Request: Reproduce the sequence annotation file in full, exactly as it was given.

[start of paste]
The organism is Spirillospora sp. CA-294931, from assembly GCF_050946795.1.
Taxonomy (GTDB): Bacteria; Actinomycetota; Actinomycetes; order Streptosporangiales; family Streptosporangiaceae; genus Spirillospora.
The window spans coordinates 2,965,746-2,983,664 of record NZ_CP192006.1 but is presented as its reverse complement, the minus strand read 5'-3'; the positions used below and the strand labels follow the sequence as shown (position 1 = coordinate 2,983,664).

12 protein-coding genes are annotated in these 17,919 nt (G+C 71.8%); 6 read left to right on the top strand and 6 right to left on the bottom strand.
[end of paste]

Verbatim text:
The organism is Spirillospora sp. CA-294931, from assembly GCF_050946795.1.
Taxonomy (GTDB): Bacteria; Actinomycetota; Actinomycetes; order Streptosporangiales; family Streptosporangiaceae; genus Spirillospora.
The window spans coordinates 2,965,746-2,983,664 of record NZ_CP192006.1 but is presented as its reverse complement, the minus strand read 5'-3'; the positions used below and the strand labels follow the sequence as shown (position 1 = coordinate 2,983,664).

12 protein-coding genes are annotated in these 17,919 nt (G+C 71.8%); 6 read left to right on the top strand and 6 right to left on the bottom strand.